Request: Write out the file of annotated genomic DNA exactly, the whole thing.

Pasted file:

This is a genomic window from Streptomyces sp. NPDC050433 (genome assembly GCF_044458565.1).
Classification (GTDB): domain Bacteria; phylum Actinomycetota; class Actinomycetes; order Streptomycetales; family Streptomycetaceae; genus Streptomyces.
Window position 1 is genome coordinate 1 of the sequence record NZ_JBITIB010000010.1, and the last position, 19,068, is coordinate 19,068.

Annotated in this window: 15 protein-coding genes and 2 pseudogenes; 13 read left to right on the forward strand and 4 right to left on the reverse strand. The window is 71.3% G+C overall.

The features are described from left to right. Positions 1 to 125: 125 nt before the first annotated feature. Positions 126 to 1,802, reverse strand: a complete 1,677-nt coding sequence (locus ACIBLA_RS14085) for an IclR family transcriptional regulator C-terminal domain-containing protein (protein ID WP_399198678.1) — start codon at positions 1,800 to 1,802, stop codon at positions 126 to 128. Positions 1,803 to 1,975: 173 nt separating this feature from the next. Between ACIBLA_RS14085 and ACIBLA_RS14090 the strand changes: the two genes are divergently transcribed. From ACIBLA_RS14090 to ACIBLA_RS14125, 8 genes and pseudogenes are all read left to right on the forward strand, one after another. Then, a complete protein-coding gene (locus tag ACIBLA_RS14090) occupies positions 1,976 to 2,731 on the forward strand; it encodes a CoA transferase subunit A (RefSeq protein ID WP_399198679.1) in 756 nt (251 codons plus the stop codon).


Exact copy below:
This is a genomic window from Streptomyces sp. NPDC050433 (genome assembly GCF_044458565.1).
Classification (GTDB): domain Bacteria; phylum Actinomycetota; class Actinomycetes; order Streptomycetales; family Streptomycetaceae; genus Streptomyces.
Window position 1 is genome coordinate 1 of the sequence record NZ_JBITIB010000010.1, and the last position, 19,068, is coordinate 19,068.

Annotated in this window: 15 protein-coding genes and 2 pseudogenes; 13 read left to right on the forward strand and 4 right to left on the reverse strand. The window is 71.3% G+C overall.

The features are described from left to right. Positions 1 to 125: 125 nt before the first annotated feature. Positions 126 to 1,802, reverse strand: a complete 1,677-nt coding sequence (locus ACIBLA_RS14085) for an IclR family transcriptional regulator C-terminal domain-containing protein (protein ID WP_399198678.1) — start codon at positions 1,800 to 1,802, stop codon at positions 126 to 128. Positions 1,803 to 1,975: 173 nt separating this feature from the next. Between ACIBLA_RS14085 and ACIBLA_RS14090 the strand changes: the two genes are divergently transcribed. From ACIBLA_RS14090 to ACIBLA_RS14125, 8 genes and pseudogenes are all read left to right on the forward strand, one after another. Then, a complete protein-coding gene (locus tag ACIBLA_RS14090) occupies positions 1,976 to 2,731 on the forward strand; it encodes a CoA transferase subunit A (RefSeq protein ID WP_399198679.1) in 756 nt (251 codons plus the stop codon).